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The Rangers are currently ranked second-to-last for faceoffs in the NHL.
Ahead of only the Devils, the Blueshirts have won a mere 41.8 percent from the dot through the first 10 games of the season. It’s been an area the Rangers have made a point to focus on in practice lately.
“Certainly not good enough,” coach David Quinn said Sunday following practice. “There’s so many things that go into it. One of the things that can happen during the faceoffs stats is that the team that touches it first gets the win regardless of what direction it goes, so our flanks have to do a better job in helping our centers. But that being said, our centers have to bear down more and, I mean, a faceoff is a battle. It’s an absolute battle and we’ve just got to be better on the dots, we’ve got to understand if we’re not having a great night just not lose it.
“The approach is huge when you’re trying to win a faceoff or just not lose it and it really is a team effort. It is something we worked on [Sunday].”
The Rangers have steadily improved on faceoffs as the season has progressed, winning 26 of 57 (45.6 percent) against the Capitals on Thursday, but it’s been their lack of aggression in the circles that has proven to be a weakness. In Thursday’s win for example, Alexander Ovechkin converted a snipe to make it a 3-2 game in the third period off of a faceoff win.
“It’s definitely something that we talk about every day, especially the centers, trying to find ways to improve on the faceoff dot,” Kevin Rooney said. “Obviously we haven’t gotten off to the start we wanted in the circle, so we’re doing some extra work after practice, we’re watching video. And then also we’re talking to our wingers, but we’re really trying to get in there and win more of those 50-50s instead of having them come up with it.”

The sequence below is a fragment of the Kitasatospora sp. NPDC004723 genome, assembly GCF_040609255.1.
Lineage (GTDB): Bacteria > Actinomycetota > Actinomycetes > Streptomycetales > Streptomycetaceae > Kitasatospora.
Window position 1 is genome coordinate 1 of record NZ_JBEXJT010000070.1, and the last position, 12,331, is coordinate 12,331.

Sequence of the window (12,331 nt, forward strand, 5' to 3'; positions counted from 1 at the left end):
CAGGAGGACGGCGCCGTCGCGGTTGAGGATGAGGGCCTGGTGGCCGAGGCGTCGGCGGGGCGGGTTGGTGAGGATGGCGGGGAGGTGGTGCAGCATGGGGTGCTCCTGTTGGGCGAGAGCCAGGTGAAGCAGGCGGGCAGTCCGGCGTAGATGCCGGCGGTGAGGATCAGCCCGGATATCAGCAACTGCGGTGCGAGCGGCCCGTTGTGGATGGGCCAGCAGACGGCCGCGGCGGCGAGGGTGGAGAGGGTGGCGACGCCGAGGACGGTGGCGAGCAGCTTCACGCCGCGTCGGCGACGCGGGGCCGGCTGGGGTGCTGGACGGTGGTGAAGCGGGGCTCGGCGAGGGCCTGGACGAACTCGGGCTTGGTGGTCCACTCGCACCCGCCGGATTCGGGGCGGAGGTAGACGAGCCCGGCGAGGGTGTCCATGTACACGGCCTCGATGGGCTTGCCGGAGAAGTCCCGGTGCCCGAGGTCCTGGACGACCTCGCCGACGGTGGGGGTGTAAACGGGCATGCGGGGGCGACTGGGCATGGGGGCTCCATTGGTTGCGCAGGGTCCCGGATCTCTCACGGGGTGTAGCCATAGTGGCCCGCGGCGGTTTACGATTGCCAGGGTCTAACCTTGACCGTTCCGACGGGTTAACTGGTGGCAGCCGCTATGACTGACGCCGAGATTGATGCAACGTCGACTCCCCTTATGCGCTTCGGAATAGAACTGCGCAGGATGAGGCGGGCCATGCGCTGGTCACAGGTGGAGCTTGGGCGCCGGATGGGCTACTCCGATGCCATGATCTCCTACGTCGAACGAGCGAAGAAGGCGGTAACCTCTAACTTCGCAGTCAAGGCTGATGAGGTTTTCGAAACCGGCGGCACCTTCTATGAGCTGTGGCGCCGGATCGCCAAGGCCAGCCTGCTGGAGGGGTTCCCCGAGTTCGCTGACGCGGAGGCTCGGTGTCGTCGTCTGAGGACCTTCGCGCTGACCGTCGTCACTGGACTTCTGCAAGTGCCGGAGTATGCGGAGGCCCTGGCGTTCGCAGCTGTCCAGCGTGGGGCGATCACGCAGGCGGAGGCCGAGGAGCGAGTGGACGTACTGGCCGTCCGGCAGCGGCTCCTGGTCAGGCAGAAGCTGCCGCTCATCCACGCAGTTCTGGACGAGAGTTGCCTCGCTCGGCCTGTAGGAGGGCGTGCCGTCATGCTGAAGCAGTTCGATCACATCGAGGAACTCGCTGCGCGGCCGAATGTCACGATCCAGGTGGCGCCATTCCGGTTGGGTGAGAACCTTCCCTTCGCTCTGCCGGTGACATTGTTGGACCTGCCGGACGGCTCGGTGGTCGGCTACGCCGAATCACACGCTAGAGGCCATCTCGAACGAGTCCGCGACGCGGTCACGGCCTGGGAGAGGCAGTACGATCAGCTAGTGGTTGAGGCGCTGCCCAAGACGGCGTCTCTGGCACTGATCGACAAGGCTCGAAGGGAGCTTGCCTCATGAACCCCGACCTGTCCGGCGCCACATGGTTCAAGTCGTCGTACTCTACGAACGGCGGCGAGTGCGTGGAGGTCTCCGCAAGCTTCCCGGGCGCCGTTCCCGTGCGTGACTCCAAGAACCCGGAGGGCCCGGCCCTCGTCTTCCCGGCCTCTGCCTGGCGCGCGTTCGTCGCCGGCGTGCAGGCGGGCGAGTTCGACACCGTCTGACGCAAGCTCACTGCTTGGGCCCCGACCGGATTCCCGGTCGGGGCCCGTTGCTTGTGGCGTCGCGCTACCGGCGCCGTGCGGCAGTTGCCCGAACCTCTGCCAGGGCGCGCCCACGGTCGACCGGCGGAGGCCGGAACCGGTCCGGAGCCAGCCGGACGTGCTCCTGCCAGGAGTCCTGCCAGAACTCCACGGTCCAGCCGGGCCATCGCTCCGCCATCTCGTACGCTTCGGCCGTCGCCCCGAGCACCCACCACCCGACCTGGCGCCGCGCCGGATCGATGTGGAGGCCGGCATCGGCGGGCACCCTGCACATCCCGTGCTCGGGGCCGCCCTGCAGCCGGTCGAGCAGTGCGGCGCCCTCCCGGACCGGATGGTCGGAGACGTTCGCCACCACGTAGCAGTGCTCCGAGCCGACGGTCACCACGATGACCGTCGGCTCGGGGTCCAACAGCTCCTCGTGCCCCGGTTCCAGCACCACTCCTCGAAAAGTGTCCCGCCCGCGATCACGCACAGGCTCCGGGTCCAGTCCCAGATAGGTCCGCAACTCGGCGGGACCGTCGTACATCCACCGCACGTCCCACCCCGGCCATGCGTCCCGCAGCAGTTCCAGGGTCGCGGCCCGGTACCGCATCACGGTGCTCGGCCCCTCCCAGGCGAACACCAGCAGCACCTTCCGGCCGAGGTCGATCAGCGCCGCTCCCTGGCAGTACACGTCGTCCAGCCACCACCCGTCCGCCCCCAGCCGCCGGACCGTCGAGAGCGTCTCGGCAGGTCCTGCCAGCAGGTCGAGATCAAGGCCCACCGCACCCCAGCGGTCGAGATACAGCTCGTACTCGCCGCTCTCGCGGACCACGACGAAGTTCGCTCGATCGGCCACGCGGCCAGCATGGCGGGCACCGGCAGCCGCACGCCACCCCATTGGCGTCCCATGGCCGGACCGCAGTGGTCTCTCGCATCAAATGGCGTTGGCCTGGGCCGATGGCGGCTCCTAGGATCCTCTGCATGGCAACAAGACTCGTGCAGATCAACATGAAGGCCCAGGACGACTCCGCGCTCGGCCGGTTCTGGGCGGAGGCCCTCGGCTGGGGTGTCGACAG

Brendan Smith skated with the team Sunday for the first time since sustaining an upper-body injury in the first period of the 3-1 win over the Penguins on Feb. 1.
He wore a green, non-contact jersey but was able to participate in a majority of drills.
Quinn said earlier that Smith was still considered day-to-day and that he didn’t expect the 31-year-old defenseman to be available for Monday’s matchup with the Islanders.
Following a series of changes to the Rangers’ schedule due to the coronavirus outbreaks in the league, the team is currently in the middle of an eight-game homestand, which began Jan. 30 and is scheduled to conclude Feb. 16.
The eight-game stretch at Madison Square Garden would be the second-longest in franchise history. The record is nine, which went from Dec. 7-23 in 2013.